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Eden Court pantomime Beauty and the Beast is the Belle of the ball as Imagine Theatre's family-friendly production combines big heart and big hilarity – as well as references to Donald Trump and Brexit – in Inverness

By Kyle Walker

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Beauty and the Beast

Eden Court, Inverness


A TALE as old as time, true as it can be - Beauty and the Beast is one of the most beloved of all stories for very good reasons indeed.

The way that romance slowly develops between Belle and the Beast, the smarminess of its villain, the puns on stock markets and “boullionaires” and the part where Cameron McKlinkie gets clarted in cream by his dame mother Fanny McKlin-wait, hang on a second...

Yes, it’s Beauty and the Beast, but not as we know it. Eden Court’s raucous, silly and sweet panto version has a lot of what audiences have always loved about the classic story - but with a gleefully anarchic twist.

Imagine Theatre’s production is another triumph for the panto-makers, returning to Inverness for another year of festive frolics, as they find an adroit balance between the story’s romantic, fantastical core and the cream-throwing, pun-slinging, villain-booing trappings of the medium.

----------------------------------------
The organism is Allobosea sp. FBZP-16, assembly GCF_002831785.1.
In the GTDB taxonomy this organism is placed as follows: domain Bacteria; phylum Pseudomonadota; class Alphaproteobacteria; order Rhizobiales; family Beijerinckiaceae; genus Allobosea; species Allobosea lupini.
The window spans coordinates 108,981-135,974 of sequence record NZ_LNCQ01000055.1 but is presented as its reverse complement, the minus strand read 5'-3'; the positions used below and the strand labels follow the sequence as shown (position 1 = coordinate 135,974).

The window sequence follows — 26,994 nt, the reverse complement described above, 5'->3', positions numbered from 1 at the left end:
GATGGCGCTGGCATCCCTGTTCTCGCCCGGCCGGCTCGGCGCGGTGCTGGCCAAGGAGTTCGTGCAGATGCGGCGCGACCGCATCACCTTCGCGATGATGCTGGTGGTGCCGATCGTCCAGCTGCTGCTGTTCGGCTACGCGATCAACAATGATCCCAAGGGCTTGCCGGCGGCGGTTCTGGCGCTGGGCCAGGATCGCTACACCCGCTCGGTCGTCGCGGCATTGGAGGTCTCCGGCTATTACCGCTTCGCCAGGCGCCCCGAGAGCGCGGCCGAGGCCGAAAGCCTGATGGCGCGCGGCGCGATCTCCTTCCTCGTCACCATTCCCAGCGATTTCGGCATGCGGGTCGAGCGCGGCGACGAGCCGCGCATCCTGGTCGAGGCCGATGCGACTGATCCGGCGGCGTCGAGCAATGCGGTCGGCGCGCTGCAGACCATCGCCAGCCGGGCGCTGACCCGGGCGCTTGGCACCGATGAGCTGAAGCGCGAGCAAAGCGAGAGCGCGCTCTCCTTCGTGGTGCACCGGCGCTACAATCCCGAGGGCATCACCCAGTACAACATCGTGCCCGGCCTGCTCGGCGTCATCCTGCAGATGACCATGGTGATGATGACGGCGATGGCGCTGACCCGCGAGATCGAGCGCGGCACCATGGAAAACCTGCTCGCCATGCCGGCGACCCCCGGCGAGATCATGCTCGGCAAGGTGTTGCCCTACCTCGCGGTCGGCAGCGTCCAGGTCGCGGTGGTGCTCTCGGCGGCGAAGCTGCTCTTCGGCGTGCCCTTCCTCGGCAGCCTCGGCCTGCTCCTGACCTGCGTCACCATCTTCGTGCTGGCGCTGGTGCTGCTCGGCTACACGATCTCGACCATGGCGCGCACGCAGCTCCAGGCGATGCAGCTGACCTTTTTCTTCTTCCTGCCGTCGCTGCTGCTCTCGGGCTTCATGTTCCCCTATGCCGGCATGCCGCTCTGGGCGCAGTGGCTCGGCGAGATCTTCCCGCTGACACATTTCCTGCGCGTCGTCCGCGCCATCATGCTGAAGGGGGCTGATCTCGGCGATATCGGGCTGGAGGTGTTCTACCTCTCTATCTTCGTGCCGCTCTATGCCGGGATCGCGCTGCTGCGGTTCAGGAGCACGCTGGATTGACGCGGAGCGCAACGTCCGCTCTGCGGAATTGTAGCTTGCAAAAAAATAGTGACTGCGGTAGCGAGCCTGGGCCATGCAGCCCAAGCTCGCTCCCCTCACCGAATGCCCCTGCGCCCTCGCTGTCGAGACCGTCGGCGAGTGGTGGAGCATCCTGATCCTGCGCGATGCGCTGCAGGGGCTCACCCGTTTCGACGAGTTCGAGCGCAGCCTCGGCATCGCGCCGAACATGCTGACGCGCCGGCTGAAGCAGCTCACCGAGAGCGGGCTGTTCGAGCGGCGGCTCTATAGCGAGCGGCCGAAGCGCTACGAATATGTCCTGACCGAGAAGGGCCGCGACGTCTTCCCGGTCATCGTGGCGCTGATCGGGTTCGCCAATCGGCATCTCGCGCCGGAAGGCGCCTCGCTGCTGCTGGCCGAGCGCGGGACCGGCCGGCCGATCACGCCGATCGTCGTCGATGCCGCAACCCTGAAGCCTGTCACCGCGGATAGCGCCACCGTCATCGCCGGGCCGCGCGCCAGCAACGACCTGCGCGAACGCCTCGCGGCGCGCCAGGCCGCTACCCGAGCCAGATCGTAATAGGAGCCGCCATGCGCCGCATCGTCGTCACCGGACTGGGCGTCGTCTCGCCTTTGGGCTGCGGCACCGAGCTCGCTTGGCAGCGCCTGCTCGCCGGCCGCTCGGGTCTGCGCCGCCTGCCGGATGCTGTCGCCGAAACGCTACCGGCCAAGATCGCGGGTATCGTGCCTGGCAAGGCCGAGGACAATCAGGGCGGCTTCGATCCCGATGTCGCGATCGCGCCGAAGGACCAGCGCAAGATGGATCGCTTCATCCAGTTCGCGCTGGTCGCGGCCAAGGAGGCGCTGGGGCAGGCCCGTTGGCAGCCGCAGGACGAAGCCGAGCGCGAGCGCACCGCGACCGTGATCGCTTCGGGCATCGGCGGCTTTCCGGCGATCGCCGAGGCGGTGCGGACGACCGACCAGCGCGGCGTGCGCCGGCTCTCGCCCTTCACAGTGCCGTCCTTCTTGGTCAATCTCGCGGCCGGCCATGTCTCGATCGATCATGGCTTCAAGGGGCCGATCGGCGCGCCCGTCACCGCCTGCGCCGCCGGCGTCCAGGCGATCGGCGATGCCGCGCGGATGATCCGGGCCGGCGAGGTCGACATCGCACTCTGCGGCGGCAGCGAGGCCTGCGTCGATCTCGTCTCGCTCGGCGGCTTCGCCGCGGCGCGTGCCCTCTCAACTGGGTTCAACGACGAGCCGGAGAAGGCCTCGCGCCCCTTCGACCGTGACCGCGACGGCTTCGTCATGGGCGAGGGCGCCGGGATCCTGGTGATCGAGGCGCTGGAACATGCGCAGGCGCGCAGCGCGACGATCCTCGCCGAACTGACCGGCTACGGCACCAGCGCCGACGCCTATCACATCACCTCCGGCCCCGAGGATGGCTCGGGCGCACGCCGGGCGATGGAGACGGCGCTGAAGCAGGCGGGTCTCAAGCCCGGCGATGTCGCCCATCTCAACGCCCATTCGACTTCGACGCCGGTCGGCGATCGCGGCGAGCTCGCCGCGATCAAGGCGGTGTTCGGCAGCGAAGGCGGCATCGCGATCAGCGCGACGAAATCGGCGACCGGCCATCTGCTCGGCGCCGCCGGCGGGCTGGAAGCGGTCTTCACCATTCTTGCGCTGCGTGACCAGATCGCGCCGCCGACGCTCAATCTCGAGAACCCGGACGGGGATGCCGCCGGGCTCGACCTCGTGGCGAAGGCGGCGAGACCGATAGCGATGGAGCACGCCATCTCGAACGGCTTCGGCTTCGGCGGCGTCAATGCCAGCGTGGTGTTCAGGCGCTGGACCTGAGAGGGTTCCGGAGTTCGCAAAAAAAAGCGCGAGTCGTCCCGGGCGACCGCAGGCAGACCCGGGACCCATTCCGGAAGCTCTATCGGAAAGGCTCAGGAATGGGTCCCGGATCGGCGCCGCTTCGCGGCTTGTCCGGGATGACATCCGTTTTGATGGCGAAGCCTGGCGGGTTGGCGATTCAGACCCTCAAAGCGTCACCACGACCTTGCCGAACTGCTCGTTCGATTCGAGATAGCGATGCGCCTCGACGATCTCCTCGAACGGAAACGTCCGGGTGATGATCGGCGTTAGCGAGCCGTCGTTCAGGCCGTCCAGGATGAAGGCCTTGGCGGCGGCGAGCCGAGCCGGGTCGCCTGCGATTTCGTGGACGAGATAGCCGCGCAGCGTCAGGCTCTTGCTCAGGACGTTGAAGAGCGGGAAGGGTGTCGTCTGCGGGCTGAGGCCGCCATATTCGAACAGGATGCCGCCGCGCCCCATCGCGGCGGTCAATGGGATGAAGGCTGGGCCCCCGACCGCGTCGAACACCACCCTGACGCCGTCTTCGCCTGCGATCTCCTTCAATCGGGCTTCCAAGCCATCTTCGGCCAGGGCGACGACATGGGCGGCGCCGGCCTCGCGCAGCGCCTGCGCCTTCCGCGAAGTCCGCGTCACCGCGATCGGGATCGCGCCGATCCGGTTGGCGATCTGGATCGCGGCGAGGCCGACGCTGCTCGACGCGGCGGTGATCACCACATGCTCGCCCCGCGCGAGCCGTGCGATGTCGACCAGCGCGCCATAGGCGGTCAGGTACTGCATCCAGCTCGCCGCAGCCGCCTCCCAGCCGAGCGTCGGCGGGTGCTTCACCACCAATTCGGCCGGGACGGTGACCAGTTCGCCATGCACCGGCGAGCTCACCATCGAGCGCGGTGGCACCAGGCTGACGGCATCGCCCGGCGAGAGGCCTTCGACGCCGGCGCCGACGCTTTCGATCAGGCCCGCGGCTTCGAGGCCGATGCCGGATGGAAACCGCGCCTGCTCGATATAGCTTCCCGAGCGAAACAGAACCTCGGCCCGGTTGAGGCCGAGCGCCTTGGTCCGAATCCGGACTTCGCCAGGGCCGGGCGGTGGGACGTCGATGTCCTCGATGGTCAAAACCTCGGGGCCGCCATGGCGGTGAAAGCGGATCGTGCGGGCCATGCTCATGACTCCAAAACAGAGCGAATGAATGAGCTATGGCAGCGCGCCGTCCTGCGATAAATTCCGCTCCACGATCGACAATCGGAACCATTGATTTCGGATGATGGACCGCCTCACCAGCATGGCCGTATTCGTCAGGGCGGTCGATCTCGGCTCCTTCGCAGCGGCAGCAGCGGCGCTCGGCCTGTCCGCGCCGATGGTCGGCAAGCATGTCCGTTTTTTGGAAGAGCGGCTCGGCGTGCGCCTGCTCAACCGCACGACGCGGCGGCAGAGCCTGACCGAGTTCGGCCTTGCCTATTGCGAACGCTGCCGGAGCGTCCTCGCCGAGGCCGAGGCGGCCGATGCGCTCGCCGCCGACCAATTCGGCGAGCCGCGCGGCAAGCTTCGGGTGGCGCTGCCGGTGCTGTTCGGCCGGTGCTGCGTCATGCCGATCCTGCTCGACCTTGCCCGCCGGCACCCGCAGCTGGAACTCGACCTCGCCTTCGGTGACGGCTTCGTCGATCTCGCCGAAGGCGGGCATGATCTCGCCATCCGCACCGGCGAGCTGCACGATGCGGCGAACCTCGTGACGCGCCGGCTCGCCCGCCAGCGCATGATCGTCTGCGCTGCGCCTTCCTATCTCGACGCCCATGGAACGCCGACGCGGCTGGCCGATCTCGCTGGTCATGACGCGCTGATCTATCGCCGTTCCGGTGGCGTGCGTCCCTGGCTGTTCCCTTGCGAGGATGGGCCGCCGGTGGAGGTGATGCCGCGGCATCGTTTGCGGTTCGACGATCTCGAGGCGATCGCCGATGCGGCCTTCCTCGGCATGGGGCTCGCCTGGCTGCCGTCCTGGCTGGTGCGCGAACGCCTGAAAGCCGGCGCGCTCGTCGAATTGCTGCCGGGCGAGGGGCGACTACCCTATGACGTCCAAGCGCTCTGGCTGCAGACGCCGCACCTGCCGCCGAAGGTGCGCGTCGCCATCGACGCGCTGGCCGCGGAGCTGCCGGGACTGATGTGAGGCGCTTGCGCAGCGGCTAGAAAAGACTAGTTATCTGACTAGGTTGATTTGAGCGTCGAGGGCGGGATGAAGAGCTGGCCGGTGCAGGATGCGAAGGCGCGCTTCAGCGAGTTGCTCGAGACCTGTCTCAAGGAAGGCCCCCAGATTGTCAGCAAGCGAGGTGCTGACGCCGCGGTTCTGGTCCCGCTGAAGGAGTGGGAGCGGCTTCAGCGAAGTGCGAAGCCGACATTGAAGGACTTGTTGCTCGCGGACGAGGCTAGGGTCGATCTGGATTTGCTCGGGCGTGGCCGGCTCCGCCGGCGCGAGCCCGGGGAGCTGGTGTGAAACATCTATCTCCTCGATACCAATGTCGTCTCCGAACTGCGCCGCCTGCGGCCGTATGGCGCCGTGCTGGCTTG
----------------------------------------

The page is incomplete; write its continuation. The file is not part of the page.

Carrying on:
Holding up the more straitlaced elements of the production, Christie Gowans’ sweet, headstrong Belle and Jamie Crockart’s furious, oddly-vulnerable Beast craft between them a believable, delightful romance.

Crockart in particular makes the Beast worthy of our empathy even as he roars and threatens. It’s a tricky balance, the Beast - he’s a character who’s petulant and poisonous, but who actively strives to and succeeds in improving himself and changing his ways.

The two sparkled together during a recreation of the famous ballroom dance from the movie - the two serenading each other with a stunning, showstopping rendition of Bruno Mars’ Just the Way You Are that crackled with romantic energy.

That the dinner which preceded the dance was pie, beans and chips was a suitable reminder though that this was still big, silly panto fun - and this was a lot of big, silly panto fun.

The villainous Balloch Bennochy (Chris O’Mara) oozed with braggadocious, selfish smarm, right down to his every entrance being accompanied by a short burst of LMFAO’s Sexy and I Know It.

But the real standouts were, as you might expect, the panto dame Fanny McKlinkie and her hyperactive son Cameron. Steven Wren (as the former) and Ross Allan (as the latter) had a wicked comic chemistry that sparked every time they were together on the stage.

Between the two of them, they had the Eden Court audience roaring and rolling in the aisles through every quick-fire punning, movie title-referencing, contemporary-quoting slice of dialogue.

All the requisite jokes about Donald Trump and Brexit sat alongside references to Instagram and Snapchat - as well as the usual local references one would expect from a local panto.

It all came together wonderfully though - between the silly jokes, cream-soaked dames and genuinely heartmelting romance at its centre, Eden Court and Imagine have created a beautiful family show that would be the Belle of any ballroom.

Oh yes it would.

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